Saturday, April 2, 2005

Apple #55: V.C. Andrews


Somebody told me today that V.C. Andrews, the woman who wrote THE gothic-horror novels about super-sick-messed-up families, died years ago. And all the novels that have been coming out under her name for the past however many years have actually been written by her family. Could this be true?

Yes. It is true. And apparently it has been old news for some time.

And was her own family the model for the lurid nastiness in her novels?
  • She was born in 1923 as Virginia Cleo Andrews, in Portsmouth, Virginia.
  • She was the youngest of three children. Her father was a retired navy officer who ran a tool-and-die business, and her mother was a telephone operator.
  • When she was in high school, she fell down the stairs of her school and suffered severe spinal injuries. Some say her doctor was an idiot and denied that she was in pain. Others say that doctors tried experimental surgery and failed. Either way, she underwent several surgeries, but they never really worked and she had to use either a wheelchair or crutches, and she battled with arthritis for the rest of her life.
  • After her father died in the 1960s, Virginia supported the rest of her family as a commercial artist, professional portrait painter, and fashion illustrator.
  • In 1972, at 48 years old, she started writing novels, but none were published. One short story she wrote did get published; it was called "I Slept With My Uncle on My Wedding Night."
  • In the late 1970's, she submitted a novel called The Obsessed. At the request of her publisher to spice it up, she added "unspeakable things my mother didn't want me to write about." In 1979, it was published as Flowers In The Attic.
  • She discovered after it hit the shelves that the publishers had decided to change the name on the cover from "Virginia Andrews" to "V.C. Andrews." They thought men wouldn't be likely to buy a horror novel written by a woman.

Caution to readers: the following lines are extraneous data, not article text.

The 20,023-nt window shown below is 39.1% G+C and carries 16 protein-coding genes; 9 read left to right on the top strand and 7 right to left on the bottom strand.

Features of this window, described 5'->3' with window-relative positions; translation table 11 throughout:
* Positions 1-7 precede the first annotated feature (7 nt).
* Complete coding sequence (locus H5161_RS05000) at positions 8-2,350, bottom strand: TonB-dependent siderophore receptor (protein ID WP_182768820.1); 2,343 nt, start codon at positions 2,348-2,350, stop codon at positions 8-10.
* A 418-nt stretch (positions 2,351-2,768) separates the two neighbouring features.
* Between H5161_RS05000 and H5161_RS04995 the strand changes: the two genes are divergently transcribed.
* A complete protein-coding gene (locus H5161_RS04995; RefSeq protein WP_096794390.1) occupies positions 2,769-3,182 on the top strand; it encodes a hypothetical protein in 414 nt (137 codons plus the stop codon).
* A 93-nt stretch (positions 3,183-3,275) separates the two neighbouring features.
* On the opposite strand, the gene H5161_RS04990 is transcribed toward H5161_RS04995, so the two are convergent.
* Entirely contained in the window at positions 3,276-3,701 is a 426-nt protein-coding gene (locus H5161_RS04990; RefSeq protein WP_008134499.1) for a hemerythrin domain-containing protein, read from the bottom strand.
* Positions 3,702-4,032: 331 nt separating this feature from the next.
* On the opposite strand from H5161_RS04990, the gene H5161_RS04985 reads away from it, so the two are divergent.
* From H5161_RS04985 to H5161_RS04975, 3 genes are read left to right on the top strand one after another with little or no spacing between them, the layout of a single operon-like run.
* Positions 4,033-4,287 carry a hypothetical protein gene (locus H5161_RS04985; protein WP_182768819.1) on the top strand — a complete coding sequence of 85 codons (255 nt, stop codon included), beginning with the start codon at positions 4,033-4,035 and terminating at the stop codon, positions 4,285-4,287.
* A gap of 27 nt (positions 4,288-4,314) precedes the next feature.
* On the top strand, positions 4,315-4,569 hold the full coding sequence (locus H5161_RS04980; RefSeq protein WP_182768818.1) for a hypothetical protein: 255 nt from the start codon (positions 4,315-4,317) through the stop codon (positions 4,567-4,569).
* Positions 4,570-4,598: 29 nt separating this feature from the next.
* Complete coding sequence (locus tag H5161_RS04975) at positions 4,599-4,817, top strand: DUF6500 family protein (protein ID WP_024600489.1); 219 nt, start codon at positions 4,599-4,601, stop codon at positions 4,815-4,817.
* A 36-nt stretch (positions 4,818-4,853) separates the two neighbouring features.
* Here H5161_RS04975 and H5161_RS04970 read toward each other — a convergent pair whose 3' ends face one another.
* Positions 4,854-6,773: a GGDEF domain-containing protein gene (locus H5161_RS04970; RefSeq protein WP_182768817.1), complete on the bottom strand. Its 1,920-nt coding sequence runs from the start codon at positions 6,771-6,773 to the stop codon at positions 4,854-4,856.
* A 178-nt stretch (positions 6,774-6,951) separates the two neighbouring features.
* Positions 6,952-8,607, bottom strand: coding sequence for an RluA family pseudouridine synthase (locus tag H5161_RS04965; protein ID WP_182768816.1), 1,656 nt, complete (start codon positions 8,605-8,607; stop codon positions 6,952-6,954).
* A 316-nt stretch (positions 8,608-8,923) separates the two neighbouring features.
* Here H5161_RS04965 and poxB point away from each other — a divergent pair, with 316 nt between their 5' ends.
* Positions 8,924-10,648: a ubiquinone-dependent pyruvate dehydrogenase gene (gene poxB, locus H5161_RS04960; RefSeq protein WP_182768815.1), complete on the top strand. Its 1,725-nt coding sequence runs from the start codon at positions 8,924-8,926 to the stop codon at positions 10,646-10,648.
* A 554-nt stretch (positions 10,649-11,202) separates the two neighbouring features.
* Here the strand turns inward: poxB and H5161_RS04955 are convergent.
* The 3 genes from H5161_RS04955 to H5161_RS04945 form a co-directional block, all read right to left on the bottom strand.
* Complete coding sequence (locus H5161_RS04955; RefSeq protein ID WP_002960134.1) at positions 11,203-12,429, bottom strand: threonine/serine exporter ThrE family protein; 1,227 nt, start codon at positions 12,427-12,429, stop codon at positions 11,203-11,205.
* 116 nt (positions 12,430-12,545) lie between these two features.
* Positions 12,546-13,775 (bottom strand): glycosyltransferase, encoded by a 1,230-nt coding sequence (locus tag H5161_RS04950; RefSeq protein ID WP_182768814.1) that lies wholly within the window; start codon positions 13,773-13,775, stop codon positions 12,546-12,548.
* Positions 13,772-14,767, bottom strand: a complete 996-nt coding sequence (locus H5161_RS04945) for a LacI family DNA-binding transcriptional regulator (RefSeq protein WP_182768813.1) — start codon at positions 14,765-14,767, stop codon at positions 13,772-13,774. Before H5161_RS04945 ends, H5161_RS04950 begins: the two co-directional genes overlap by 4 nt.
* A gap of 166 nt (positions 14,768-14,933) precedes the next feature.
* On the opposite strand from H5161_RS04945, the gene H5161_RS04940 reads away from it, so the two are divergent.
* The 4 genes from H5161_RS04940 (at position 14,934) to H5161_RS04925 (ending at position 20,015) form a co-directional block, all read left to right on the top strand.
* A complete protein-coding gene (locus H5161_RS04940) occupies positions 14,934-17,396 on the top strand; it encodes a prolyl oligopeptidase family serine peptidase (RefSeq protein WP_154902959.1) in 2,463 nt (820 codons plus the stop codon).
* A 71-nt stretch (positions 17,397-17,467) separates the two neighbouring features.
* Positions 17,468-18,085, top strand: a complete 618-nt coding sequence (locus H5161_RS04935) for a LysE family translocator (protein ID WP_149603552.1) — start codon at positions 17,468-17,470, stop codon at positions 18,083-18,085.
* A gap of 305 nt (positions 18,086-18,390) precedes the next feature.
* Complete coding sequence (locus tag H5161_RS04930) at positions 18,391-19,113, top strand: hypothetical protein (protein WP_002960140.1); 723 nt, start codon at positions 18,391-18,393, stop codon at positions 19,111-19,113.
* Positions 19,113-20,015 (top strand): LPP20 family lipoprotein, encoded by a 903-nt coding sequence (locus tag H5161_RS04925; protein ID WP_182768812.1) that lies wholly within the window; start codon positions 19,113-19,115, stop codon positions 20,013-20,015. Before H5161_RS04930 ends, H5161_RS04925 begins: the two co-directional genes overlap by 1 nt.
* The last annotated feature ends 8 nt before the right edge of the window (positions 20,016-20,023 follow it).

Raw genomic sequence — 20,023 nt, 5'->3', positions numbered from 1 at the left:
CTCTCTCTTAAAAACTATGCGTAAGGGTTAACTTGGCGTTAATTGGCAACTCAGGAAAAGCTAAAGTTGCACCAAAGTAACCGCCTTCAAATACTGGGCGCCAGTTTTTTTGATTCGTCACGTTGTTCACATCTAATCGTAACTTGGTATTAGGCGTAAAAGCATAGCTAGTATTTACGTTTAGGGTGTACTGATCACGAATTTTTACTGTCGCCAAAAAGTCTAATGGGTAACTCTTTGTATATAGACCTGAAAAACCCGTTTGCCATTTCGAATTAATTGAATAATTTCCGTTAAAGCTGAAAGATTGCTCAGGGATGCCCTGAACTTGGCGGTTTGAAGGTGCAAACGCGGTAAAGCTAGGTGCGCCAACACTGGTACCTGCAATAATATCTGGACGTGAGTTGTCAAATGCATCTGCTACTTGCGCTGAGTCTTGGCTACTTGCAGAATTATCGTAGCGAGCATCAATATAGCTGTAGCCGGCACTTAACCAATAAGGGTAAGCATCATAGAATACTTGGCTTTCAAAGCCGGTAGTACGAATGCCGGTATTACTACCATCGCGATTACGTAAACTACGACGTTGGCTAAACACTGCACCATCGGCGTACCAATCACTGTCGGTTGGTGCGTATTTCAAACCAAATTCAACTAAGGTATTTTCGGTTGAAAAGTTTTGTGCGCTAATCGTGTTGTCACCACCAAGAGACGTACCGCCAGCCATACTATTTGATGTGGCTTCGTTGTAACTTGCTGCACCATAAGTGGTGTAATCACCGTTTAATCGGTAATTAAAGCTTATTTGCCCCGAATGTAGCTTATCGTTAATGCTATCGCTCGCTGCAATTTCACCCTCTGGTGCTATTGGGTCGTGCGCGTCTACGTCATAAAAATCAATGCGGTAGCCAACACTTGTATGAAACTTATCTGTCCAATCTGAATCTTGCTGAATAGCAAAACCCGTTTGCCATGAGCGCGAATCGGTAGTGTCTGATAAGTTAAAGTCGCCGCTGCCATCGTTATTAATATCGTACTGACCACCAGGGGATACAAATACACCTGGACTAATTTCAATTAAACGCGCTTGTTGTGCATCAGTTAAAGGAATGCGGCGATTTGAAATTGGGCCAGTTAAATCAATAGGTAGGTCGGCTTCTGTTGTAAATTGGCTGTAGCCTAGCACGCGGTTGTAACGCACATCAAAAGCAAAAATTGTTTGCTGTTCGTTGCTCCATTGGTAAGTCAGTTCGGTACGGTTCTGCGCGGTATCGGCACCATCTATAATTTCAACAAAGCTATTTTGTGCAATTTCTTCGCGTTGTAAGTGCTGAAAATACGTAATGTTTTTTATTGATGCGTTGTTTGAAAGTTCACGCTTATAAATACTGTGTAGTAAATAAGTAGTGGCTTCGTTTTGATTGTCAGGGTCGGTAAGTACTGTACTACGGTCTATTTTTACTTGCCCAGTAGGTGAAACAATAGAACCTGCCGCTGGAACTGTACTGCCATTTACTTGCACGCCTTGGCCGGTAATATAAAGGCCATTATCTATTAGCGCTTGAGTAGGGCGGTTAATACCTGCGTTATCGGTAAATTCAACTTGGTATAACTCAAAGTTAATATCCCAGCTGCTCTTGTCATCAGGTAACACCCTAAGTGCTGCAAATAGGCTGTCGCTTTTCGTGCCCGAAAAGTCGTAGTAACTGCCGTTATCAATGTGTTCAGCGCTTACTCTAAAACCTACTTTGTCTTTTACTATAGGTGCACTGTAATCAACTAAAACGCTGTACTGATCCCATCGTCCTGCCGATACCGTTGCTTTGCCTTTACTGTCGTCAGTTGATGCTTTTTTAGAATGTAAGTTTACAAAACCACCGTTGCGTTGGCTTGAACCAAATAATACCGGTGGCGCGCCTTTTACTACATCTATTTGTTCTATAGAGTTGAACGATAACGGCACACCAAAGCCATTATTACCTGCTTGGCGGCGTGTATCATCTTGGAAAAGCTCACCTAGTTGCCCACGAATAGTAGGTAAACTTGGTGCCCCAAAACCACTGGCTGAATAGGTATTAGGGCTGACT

• She died in 1986 after having been diagnosed with breast cancer. At the time of her death, she had over 24 million books in print and her estate was worth more than $8 million.
  • Five years before she died, she told the Washington Post that she had made synopses for 63 other stories. After her death, two novels that she had actually written were published, and then the family announced, in a letter printed in the novels, that they were "working closely with a carefully selected writer" to turn the synopses into full-fledged novels.
  • It has since been disclosed that this ghost writer is a horror novelist named Andrew Neiderman.
  • A rough count of books that have been published under V.C. Andrews' name since her death, through March 2005, totals 49.

All the sources I checked say that except for the debilitating fall she suffered, her childhood was a happy one. She was interviewed as saying she writes about fears that people develop as children, fears of being helpless, trapped, or out of control. One source of inspiration for her novels may have come from the fact that after she was relegated to a wheelchair, her protective mother tried to keep her indoors so that she would not be injured further.

The Complete V.C. Andrews Biography
V.C. Andrews Biography
Barnes & Noble's Meet the Writers:
V.C. Andrews,
The Unforgettable V.C. Andrews

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